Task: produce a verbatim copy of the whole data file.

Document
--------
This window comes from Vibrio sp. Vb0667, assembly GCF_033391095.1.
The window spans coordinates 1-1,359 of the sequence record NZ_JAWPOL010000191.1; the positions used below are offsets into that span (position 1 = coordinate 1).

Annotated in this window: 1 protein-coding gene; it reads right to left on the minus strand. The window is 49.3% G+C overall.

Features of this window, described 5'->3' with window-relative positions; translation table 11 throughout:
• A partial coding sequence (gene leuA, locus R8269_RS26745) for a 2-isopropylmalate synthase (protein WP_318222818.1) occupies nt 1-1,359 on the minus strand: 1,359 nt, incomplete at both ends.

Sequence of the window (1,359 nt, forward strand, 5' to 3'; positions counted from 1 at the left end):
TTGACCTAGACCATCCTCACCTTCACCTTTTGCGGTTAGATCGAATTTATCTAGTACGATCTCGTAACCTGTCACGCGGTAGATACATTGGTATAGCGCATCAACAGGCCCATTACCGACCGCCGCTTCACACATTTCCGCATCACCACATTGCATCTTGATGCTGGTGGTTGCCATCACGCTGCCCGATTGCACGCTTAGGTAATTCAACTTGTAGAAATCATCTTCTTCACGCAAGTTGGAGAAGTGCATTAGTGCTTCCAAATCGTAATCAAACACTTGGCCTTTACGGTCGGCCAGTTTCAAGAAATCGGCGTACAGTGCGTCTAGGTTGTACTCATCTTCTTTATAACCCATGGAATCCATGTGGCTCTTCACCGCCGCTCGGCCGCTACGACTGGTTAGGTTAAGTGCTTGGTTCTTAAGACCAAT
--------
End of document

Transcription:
This window comes from Vibrio sp. Vb0667, assembly GCF_033391095.1.
The window spans coordinates 1-1,359 of the sequence record NZ_JAWPOL010000191.1; the positions used below are offsets into that span (position 1 = coordinate 1).

Annotated in this window: 1 protein-coding gene; it reads right to left on the minus strand. The window is 49.3% G+C overall.

Features of this window, described 5'->3' with window-relative positions; translation table 11 throughout:
• A partial coding sequence (gene leuA, locus R8269_RS26745) for a 2-isopropylmalate synthase (protein WP_318222818.1) occupies nt 1-1,359 on the minus strand: 1,359 nt, incomplete at both ends.

Sequence of the window (1,359 nt, forward strand, 5' to 3'; positions counted from 1 at the left end):
TTGACCTAGACCATCCTCACCTTCACCTTTTGCGGTTAGATCGAATTTATCTAGTACGATCTCGTAACCTGTCACGCGGTAGATACATTGGTATAGCGCATCAACAGGCCCATTACCGACCGCCGCTTCACACATTTCCGCATCACCACATTGCATCTTGATGCTGGTGGTTGCCATCACGCTGCCCGATTGCACGCTTAGGTAATTCAACTTGTAGAAATCATCTTCTTCACGCAAGTTGGAGAAGTGCATTAGTGCTTCCAAATCGTAATCAAACACTTGGCCTTTACGGTCGGCCAGTTTCAAGAAATCGGCGTACAGTGCGTCTAGGTTGTACTCATCTTCTTTATAACCCATGGAATCCATGTGGCTCTTCACCGCCGCTCGGCCGCTACGACTGGTTAGGTTAAGTGCTTGGTTCTTAAGACCAAT